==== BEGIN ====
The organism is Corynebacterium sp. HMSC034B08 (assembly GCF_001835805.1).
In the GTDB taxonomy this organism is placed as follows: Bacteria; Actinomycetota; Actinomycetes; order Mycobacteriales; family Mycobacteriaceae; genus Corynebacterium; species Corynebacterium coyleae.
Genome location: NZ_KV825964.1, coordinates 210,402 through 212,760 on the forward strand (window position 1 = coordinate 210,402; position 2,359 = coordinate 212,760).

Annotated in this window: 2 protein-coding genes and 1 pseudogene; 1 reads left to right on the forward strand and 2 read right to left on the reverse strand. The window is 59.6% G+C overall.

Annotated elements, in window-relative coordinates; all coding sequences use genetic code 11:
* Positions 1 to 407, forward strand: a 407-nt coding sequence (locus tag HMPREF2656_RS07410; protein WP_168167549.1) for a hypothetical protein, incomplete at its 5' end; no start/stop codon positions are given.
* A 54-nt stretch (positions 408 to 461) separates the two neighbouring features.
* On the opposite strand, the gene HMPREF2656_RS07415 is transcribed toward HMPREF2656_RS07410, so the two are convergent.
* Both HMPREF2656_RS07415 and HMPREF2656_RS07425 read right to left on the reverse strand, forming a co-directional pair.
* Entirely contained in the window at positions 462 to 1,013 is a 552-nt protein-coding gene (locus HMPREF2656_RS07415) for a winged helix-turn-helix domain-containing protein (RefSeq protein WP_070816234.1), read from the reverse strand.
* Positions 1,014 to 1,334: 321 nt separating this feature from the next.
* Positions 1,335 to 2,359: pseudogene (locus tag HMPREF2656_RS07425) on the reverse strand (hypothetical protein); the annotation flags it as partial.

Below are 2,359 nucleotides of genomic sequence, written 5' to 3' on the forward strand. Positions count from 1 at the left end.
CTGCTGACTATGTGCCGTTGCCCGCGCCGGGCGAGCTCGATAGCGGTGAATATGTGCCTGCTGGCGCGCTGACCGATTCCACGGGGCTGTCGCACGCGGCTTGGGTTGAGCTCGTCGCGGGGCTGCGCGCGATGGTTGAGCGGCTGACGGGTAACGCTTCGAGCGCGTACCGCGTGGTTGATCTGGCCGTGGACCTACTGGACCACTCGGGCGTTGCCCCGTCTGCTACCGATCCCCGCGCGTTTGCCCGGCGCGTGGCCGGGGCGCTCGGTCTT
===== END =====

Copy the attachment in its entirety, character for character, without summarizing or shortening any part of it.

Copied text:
The organism is Corynebacterium sp. HMSC034B08 (assembly GCF_001835805.1).
In the GTDB taxonomy this organism is placed as follows: Bacteria; Actinomycetota; Actinomycetes; order Mycobacteriales; family Mycobacteriaceae; genus Corynebacterium; species Corynebacterium coyleae.
Genome location: NZ_KV825964.1, coordinates 210,402 through 212,760 on the forward strand (window position 1 = coordinate 210,402; position 2,359 = coordinate 212,760).

Annotated in this window: 2 protein-coding genes and 1 pseudogene; 1 reads left to right on the forward strand and 2 read right to left on the reverse strand. The window is 59.6% G+C overall.

Annotated elements, in window-relative coordinates; all coding sequences use genetic code 11:
* Positions 1 to 407, forward strand: a 407-nt coding sequence (locus tag HMPREF2656_RS07410; protein WP_168167549.1) for a hypothetical protein, incomplete at its 5' end; no start/stop codon positions are given.
* A 54-nt stretch (positions 408 to 461) separates the two neighbouring features.
* On the opposite strand, the gene HMPREF2656_RS07415 is transcribed toward HMPREF2656_RS07410, so the two are convergent.
* Both HMPREF2656_RS07415 and HMPREF2656_RS07425 read right to left on the reverse strand, forming a co-directional pair.
* Entirely contained in the window at positions 462 to 1,013 is a 552-nt protein-coding gene (locus HMPREF2656_RS07415) for a winged helix-turn-helix domain-containing protein (RefSeq protein WP_070816234.1), read from the reverse strand.
* Positions 1,014 to 1,334: 321 nt separating this feature from the next.
* Positions 1,335 to 2,359: pseudogene (locus tag HMPREF2656_RS07425) on the reverse strand (hypothetical protein); the annotation flags it as partial.

Below are 2,359 nucleotides of genomic sequence, written 5' to 3' on the forward strand. Positions count from 1 at the left end.
CTGCTGACTATGTGCCGTTGCCCGCGCCGGGCGAGCTCGATAGCGGTGAATATGTGCCTGCTGGCGCGCTGACCGATTCCACGGGGCTGTCGCACGCGGCTTGGGTTGAGCTCGTCGCGGGGCTGCGCGCGATGGTTGAGCGGCTGACGGGTAACGCTTCGAGCGCGTACCGCGTGGTTGATCTGGCCGTGGACCTACTGGACCACTCGGGCGTTGCCCCGTCTGCTACCGATCCCCGCGCGTTTGCCCGGCGCGTGGCCGGGGCGCTCGGTCTT